Graduate status 'inevitable'

November 21, 1997

What is the future of nursing education as more school-leavers attend university? Julia Hinde reports

Nursing will inevitably become a graduate-only profession, say nurse educators.

Christine Hancock, general secretary of the Royal College of Nursing, told a London conference that the Project 2000 diploma, which brought the education of all nurses into higher education, was developed to meet health-care needs in the year 2000. But debate now needed to move forward.

She said: "Nursing has changed more in the past 50 years than ever before. Now it's time to open up discussions to how we educate nurses for the year 2001 and beyond."

She told the conference that, due to poor education planning in the past, nursing was now suffering serious staff shortages when demographic changes were placing new demands on the workforce.

"While young people are interested in a career in healthcare, it seems in many cases they are particularly attracted to those that require education at degree level," Ms Hancock said.

"This is one of the reasons that today the question of whether nurses should be prepared to graduate level is very much a matter for debate."

More than half of Project 2000 diploma nurses aspired to a degree, and were forced to follow a hard route either studying part time once they had their diploma and registration or full time for a further year, often at their own expense.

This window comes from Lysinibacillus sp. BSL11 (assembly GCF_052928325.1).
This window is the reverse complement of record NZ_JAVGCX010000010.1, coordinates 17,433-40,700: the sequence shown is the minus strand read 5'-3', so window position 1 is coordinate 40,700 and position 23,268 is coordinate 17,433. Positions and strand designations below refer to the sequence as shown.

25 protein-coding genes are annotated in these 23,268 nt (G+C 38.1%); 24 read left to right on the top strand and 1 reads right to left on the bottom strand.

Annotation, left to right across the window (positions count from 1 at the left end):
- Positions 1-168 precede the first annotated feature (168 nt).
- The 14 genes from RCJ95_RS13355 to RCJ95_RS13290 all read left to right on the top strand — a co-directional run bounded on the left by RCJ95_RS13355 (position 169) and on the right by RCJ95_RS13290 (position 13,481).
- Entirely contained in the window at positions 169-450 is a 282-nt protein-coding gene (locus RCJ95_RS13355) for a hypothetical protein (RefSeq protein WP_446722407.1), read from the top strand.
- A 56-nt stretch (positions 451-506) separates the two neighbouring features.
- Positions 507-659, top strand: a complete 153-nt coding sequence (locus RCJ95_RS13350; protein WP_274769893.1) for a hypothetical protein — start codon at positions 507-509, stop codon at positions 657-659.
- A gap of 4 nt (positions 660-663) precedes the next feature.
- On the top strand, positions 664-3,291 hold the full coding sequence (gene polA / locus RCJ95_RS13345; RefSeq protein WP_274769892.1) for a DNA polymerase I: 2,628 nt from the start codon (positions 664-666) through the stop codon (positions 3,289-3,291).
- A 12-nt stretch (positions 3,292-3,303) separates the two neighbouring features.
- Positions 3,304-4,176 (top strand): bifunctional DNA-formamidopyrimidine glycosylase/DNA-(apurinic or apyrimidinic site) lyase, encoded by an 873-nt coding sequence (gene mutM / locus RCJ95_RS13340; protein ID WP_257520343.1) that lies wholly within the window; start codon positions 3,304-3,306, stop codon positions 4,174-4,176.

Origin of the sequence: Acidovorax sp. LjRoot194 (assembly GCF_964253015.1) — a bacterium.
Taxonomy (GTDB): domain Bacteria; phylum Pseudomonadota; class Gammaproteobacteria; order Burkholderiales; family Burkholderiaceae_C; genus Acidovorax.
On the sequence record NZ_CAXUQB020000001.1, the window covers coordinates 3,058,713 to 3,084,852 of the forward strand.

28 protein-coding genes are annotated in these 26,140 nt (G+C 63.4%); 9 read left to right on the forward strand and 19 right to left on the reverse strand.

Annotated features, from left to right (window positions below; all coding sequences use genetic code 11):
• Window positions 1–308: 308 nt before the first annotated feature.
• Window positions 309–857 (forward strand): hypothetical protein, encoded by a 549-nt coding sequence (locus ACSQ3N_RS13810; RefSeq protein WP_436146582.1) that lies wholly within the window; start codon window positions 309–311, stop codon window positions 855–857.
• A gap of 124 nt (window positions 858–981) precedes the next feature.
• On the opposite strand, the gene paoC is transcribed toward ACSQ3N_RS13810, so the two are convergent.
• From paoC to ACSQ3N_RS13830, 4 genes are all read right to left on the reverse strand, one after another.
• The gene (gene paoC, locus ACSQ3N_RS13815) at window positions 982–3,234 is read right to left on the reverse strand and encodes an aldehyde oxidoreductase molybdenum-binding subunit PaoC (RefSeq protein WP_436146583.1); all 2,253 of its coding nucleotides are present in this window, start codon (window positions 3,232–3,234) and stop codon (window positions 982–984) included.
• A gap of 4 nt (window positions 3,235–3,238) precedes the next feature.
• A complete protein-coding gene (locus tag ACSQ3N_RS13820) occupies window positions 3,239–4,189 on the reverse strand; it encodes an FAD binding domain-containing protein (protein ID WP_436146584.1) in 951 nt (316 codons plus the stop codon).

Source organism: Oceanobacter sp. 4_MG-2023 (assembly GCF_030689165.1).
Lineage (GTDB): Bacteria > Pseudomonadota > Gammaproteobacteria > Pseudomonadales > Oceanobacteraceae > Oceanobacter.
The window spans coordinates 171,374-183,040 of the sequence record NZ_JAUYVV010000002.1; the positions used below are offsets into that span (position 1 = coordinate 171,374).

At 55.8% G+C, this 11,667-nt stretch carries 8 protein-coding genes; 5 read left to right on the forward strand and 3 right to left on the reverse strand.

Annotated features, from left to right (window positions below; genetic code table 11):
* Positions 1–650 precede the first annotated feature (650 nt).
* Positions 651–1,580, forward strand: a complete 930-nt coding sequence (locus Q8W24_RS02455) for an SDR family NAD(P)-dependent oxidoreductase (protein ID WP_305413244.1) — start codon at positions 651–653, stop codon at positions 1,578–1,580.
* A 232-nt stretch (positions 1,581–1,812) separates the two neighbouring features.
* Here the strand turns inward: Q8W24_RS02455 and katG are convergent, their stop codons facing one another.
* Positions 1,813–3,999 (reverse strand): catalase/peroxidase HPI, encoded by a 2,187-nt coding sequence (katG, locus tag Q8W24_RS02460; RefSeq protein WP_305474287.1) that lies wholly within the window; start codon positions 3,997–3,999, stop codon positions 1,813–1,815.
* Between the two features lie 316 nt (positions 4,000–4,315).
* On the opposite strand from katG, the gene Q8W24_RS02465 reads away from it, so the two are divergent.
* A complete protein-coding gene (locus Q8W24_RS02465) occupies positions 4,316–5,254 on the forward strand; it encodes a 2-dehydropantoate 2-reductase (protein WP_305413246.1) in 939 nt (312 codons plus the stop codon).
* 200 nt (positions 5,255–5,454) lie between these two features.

She added that nurses were increasingly working at graduate level and that it was necessary to make nursing a graduate profession for parity with other health professions and to boost the status of nursing within higher education.

"All the evidence shows that when you raise the entry gate for nursing, popularity increases," Ms Hancock said.

Tony Butterworth, chairman of the Council of Deans of faculties of nursing, said he thought nursing would inevitably become a graduate profession as nurses were increasingly asked to fill more intellectually demanding roles.

But Jennifer Boore, professor of nursing at the University of Ulster, said: "A move to a graduate profession is almost certain to happen as a larger proportion of the population go to university. Nursing cannot afford to lose its share of the school-leaver population. But there are potential dangers," she said.

She fears there may be a push to deliver degrees in three years and a lack of recognition of the difference between three- and four-year degrees.

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